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University High School remembers Skylar Neese

Grief counselors talked with students Thursday at University High School, a day after news broke that a body found in Greene County, Pa. was that of Skylar Neese.

Neese, a 16-year-old who had been missing since July, was a student at UHS.   U.S. Attorney Bill Ihlenfeld’s office issued a statement Wednesday saying Neese’s body was found Jan. 16 in Wayne Township, Pa.

Authorities remain tip-lipped about the investigation.  It’s unclear if foul play was involved in Neese’s death; officials have also not commented on the condition of the body or cause of death.

University High School Principal Shari Burgess said students, faculty and staff were hoping for a better outcome than the news released Wednesday.

“As a school family, we’ve held out hope,” Burgess said.  “When we got the official word, we called the staff and faculty together to prepare to talk to kids.”

Neese had been missing since July 2012 when a surveillance video near her Star City home saw Neese getting into a car with unidentified individuals.

The case has long been under investigation by the FBI and U.S. Attorney’s Office with state police and Star City police also involved in the case.  Few details had officially been released before Wednesday.

UHS held a moment of silence Thursday in honor of Neese.  Burgess says school administrators have asked parents to talk with their children about the case.

“Parents have done a great job in following this news story, because it is so close to our hearts.  Obviously, we’re all very saddened by this news,” Burgess said.  “Our thoughts are with her family and her friends.  We’ve lost a member of the UHS family.  We never thought we’d have to deal with something like this.”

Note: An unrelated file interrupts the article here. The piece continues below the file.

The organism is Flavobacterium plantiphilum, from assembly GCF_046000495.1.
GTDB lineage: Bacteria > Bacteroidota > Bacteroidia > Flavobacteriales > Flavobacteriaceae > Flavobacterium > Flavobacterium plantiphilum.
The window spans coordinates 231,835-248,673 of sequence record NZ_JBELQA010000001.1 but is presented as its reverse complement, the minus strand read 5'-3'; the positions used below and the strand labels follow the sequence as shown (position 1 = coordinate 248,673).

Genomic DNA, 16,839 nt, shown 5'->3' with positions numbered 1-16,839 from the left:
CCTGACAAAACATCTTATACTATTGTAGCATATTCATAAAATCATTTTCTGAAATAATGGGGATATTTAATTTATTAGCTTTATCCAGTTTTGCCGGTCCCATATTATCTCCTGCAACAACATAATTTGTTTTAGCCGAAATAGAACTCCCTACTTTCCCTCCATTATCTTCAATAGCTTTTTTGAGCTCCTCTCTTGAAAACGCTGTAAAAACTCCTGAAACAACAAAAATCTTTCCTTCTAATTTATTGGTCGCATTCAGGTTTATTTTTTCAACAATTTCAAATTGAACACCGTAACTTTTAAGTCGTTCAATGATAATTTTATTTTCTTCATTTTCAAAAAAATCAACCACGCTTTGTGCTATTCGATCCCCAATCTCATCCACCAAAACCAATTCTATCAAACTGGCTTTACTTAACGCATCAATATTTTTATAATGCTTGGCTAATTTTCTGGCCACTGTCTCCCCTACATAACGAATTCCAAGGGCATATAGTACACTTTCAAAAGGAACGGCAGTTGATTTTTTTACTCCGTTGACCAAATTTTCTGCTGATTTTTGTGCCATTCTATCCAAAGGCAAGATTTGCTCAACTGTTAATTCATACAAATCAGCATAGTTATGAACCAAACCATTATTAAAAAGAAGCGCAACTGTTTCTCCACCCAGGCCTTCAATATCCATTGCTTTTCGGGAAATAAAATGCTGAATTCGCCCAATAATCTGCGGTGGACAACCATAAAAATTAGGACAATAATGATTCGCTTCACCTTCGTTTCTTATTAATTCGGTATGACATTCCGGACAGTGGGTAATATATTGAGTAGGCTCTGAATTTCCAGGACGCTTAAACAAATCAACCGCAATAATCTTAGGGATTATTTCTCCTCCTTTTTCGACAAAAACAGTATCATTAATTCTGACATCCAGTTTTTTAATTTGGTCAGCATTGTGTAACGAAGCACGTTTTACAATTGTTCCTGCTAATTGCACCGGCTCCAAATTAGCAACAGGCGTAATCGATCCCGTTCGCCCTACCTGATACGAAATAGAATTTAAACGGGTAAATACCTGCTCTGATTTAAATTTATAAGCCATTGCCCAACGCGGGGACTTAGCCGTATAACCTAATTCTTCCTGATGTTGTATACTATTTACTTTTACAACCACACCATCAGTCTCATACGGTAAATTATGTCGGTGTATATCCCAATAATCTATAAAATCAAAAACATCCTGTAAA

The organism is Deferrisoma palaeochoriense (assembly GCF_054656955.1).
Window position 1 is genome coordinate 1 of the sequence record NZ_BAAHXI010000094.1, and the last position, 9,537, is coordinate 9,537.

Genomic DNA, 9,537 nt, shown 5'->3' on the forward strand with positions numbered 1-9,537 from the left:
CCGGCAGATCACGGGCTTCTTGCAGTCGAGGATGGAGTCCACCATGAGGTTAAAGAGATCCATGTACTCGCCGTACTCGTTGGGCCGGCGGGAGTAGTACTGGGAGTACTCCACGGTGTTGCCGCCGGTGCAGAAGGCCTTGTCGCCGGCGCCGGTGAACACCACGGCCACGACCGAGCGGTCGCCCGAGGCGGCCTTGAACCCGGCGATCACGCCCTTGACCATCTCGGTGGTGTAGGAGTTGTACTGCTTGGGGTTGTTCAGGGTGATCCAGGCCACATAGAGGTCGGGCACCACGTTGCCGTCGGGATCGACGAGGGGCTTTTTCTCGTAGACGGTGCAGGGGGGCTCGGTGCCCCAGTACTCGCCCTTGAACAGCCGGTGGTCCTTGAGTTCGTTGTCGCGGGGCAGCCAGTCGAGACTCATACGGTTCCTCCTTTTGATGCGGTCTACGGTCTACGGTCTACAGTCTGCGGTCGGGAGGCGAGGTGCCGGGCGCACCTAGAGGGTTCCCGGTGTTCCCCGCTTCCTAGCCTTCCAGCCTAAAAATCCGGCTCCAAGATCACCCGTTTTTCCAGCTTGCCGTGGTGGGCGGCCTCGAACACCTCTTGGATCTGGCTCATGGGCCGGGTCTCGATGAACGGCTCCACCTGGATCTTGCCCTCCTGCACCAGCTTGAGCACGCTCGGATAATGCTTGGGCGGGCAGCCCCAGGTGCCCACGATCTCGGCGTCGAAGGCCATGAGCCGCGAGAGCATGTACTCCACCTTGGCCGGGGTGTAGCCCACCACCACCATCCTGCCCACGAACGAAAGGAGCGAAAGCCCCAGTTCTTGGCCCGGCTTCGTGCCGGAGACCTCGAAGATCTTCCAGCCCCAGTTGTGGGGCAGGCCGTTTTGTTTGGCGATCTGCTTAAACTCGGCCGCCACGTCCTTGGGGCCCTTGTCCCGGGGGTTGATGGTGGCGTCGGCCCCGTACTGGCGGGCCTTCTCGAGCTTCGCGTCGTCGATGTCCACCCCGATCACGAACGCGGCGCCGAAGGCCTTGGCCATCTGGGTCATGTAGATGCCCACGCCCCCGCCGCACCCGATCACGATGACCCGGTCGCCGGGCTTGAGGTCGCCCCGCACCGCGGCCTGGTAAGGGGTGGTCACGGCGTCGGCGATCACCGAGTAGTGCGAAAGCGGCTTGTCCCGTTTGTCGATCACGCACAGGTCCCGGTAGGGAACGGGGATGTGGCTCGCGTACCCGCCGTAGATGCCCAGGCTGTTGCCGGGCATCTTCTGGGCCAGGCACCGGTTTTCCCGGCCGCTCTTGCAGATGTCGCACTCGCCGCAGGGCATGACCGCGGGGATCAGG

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The body of Skylar Neese, the missing 16-year-old Star City resident, was found in January in Greene County, Pa., according to the U.S. Attorney’s Office.

U.S. Attorney Bill Ihlenfeld issued a statement Wednesday saying Neese’s body had been found in a remote area in Wayne Township, just across the Pennsylvania state border. She had been missing since July 2012 when surveillance video near her Star City home showed Neese getting into a car with unidentified individuals.

The case has been under investigation by the FBI and U.S. Attorney’s Office, with state police and Star City police joining in the case. Few details had officially been released before Wednesday.

Dave Neese, Skylar’s father, spoke with MetroNews about his daughter Wednesday.

“Our whole world is gone. We lived for that girl. We did everything in the world for that girl, and now she’s gone,” Neese said. “No parent should ever have to bury their children.”

A cause of death has not been determined, and authorities said it’s unclear if foul play was involved.

The body was found Jan. 16. Officials identified the body after the FBI conducted tests.

Dave Neese has been in contact with federal officials as the investigation continues.  He could not talk about the specifics of the case.  However, he said many rumors are untrue and hurtful to the family.

“The rumors do us more harm than good.  This isn’t speculation, this is my daughter we’re talking about.  There is no reason to ever, ever guess on something like this,” Neese said.  “If you don’t know the facts, then shut up.  It’s that easy.  It’s not good to spread this stuff around.”

Early in the investigation, there were rumors that Skylar had been spotted walking along Route 119 or in North Carolina.  Both turned out to be misinformation.

An emotional Dave Neese said he was unsure how he would cope with the news of losing his daughter.

“One day at a time is the only thing I know.  Just take the day as it comes,” Neese said.  “This gives us no closure at all.  We don’t have our daughter.  That is the only closure we were looking for.”

The U.S. Attorney’s Office says an investigation is ongoing.  It’s unclear when or if more information will be released.

Dave Neese is leading an effort asking lawmakers to approve a bill known as “Skylar’s Law.”  The bill would expand Amber Alert laws and allow police to initiate investigations, even in cases of runaways. Skylar Neese was deemed a runaway at the time of her disappearance, meaning her case did not qualify under Amber Alert rules.

 





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